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Mafic Vs. Felsic Rocks: Know the Difference

Mafic Vs. Felsic Rocks
Classification of rocks, minerals, and magma based on the silica content present in them defines them as either mafic or felsic. Learn more about the Mafic vs. Felsic geological classification through this ScienceStruck article.
ScienceStruck Staff
Last Updated: Feb 23, 2018
Harrat Khaybar
This volcanic field in Saudi Arabia illustrates nicely the contrast between the light-colored felsic and dark-colored mafic rock.
Volcanoes are not mere lava mountains. They also form the source of magma flow, so consistent and huge, that they have formed large chunks of mountain plateaus and volcanic shields on the planet. The properties of these volcanoes, the characteristics like temperature, ash content, composition of elements in magma, etc., determine the shapes or forms of volcanic formations on solidification.
Volcanic rocks are the primary formations studied in order to reveal new geological facts. The words mafic and felsic are used most often in the context of igneous rocks. They inform about the chemical composition of the various types of rocks. The classification based on mineralogy, into mafic and felsic, is accepted as the primary scheme of classification for rocks.
Difference Between Mafic and Felsic Rocks
Igneous rocks consist of primarily 12 types of oxides. The classification is done based on their silica content, as silica is usually the most abundant of all the oxides present. Therefore, rocks are divided into ultramafic, mafic, intermediate, and felsic. This is an order showing increased silica content. Mafic rocks have between 45 and 55% of silica, whereas felsic rocks have over 65% of silica, the highest of all types. Due to the color of the minerals forming them, the rocks are either light or dark. As iron-rich silicates are normally dark in color, mafic rocks are dark-colored.
Mafic Felsic
Definition
It is relating to, denoting, or containing a group of dark-colored, mainly ferromagnetic minerals such as pyroxene and olivine.

The word Mafic comes from (ma) for magnesium and (f) for ferrum or the Latin for iron. Mafic rocks are dark in color. Common mafic rocks include basalt, dolerite, and gabbro.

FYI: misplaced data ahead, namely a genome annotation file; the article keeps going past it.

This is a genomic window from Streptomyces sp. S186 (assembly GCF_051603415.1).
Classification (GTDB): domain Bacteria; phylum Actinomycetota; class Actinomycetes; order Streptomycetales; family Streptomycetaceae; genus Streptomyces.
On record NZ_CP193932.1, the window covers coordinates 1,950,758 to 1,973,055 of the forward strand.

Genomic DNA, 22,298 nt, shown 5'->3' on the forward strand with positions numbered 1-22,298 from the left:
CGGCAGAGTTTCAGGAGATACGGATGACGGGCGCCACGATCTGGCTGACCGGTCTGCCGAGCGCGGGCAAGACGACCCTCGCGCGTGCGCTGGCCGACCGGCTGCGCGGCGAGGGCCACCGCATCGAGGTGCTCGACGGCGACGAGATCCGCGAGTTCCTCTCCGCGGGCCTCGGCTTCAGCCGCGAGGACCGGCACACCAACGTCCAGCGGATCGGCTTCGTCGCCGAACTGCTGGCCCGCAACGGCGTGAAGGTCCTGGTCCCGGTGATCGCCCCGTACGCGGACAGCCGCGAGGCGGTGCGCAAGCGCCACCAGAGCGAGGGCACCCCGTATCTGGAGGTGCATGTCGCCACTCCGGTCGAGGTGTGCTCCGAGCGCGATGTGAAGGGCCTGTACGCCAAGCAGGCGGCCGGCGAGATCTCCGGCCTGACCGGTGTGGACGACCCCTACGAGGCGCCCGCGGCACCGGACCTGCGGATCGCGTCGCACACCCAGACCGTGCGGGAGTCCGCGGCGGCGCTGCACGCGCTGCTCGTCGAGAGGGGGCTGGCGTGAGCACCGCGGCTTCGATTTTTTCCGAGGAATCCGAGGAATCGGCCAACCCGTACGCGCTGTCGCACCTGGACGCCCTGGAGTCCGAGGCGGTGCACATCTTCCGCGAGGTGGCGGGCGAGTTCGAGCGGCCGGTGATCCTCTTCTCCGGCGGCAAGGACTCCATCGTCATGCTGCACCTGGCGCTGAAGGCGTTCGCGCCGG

It is of, relating to, or denoting a group of light-colored minerals, including feldspar, feldspathoids, quartz, and muscovite.

It is also known to be a mnemonic, combining (fe) for feldspar, (l) for lenad or feldspathoid, and (s) for silica. Felsic rocks are light in color. Common felsic rocks include granite, rhyolite, and dacite.
Specific Gravity (The ratio of the density of a substance to the density of a standard is specific gravity. It is usually water for a liquid or solid, and air for a gas.)
Specific gravity is less than 3. Specific gravity is greater than 3.
List of Mafic and Felsic minerals
Olivine, amphibole, pyroxine, and biotite. Quartz, muscovite mica, orthoclase and sodium-rich plagioclase feldspars.
Lava Flow (Viscosity is one of the basic characteristics of these types of lava. It is basically a measure of the substance's consistency. It is defined as the ability of a substance to resist flow.)
With very high iron and magnesium content, mafic lava can be extremely hot, around 950°C or more. Because of these high temperatures, the viscosity is usually low as compared with felsic lava. Mafic lava leads to weaker volcanic eruptions. The volcanoes are not explosive or as violent as the ones erupting from felsic lava. Basalt lava is associated with lowly shield-volcanoes. Most felsic lavas have high viscosity. It has a higher composition of silica, aluminum, potassium, sodium, and calcium. The temperatures are around 650°C to 750°C. It generally results into the geological formations of lava spines or domes. Felsic magma, on cooling, forms feldspar and quartz.
Eruptions
Volcanic magma with extreme temperatures constitutes dissolved gases. When these gases are released, bubbles are formed. The process of bubble formation is known as vesiculation. The bubbles frozen in the rocks are called vesicles. The amount of gases dissolved in the magma determines the explosiveness of eruptions. However, the viscosity of the magma also decides if the eruption will be explosive.
Basalt, with low-viscosity magma, provides an easy escape of the gases to the surface. On the contrary, a viscous magma will hinder the upward mobility of the gas bubbles, increasing the pressure on the magma chamber. This, in turn, would lead to rapid explosive ejection of the gas bubbles.
Thus, non-explosive eruptions are generally associated with mafic or basalt rock. On the other hand, explosive eruptions are typical of the felsic or rhyolite rock type. Nevertheless, there are exceptions to this rule; when degassed felsic lava erupts at the surface, it is non-explosive, and some hydro-volcanic eruptions with mafic magma are explosive.
Coarse Porous Stone